Computational and Mathematical Methods in Medicine
Volume 2012 (2012), Article ID 758674, 6 pages
Research Article

Comparing Statistical Models to Predict Dengue Fever Notifications

1Centre for Quantitative Medicine, Office of Clinical Sciences, Duke-NUS Graduate Medical School Singapore, Singapore 169857
2Tan Tock Seng Hospital, Singapore 308433
3Institute of Public Health, University of Heidelberg, Germany
4National University of Singapore, Singapore 119077
5University of Leicester, UK
6University of Sheffield, UK

Received 16 September 2011; Revised 7 December 2011; Accepted 8 December 2011

Academic Editor: Chris Bauch

Copyright © 2012 Arul Earnest et al. This is an open access article distributed under the Creative Commons Attribution License, which permits unrestricted use, distribution, and reproduction in any medium, provided the original work is properly cited.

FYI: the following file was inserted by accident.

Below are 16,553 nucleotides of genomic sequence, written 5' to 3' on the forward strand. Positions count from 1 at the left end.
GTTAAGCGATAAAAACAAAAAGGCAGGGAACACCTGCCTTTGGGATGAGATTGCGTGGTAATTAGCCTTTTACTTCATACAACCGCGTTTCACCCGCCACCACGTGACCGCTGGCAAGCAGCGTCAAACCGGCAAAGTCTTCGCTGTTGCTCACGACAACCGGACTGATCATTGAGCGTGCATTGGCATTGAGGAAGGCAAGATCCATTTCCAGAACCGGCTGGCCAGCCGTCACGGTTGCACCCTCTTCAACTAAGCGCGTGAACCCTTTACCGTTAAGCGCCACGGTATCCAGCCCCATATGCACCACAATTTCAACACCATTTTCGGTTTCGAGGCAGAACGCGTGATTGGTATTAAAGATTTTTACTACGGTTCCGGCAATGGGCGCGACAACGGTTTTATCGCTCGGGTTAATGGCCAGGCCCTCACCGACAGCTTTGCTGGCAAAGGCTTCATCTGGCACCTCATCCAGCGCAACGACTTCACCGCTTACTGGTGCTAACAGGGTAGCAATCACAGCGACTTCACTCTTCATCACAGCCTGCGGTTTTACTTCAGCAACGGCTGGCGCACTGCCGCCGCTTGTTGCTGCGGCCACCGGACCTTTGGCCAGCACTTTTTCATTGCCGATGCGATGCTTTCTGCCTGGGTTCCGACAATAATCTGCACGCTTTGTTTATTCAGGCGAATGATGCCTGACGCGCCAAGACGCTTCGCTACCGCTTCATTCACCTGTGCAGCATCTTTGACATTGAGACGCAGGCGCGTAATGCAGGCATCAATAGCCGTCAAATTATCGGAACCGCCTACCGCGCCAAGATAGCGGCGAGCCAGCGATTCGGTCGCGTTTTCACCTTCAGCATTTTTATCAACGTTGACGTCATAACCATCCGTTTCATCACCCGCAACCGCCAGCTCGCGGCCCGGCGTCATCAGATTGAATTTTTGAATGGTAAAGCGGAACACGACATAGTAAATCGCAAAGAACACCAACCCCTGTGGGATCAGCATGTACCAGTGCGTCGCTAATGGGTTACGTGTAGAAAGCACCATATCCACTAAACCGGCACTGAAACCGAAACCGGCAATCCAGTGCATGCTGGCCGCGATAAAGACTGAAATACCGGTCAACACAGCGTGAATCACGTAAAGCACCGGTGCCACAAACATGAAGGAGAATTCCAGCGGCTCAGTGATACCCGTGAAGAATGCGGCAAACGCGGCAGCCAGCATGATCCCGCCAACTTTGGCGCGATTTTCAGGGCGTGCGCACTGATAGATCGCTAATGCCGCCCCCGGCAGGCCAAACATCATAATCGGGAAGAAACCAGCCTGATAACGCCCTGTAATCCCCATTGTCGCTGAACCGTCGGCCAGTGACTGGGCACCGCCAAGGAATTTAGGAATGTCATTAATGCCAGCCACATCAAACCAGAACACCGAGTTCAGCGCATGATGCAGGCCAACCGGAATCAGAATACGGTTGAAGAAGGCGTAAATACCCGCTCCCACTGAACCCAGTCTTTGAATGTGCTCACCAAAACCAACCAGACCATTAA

Dengue fever (DF) is a serious public health problem in many parts of the world, and, in the absence of a vaccine, disease surveillance and mosquito vector eradication are important in controlling the spread of the disease. DF is primarily transmitted by the female Aedes aegypti mosquito. We compared two statistical models that can be used in the surveillance and forecast of notifiable infectious diseases, namely, the Autoregressive Integrated Moving Average (ARIMA) model and the Knorr-Held two-component (K-H) model. The Mean Absolute Percentage Error (MAPE) was used to compare models. We developed the models using used data on DF notifications in Singapore from January 2001 till December 2006 and then validated the models with data from January 2007 till June 2008. The K-H model resulted in a slightly lower MAPE value of 17.21 as compared to the ARIMA model. We conclude that the models' performances are similar, but we found that the K-H model was relatively more difficult to fit in terms of the specification of the prior parameters and the relatively longer time taken to run the models.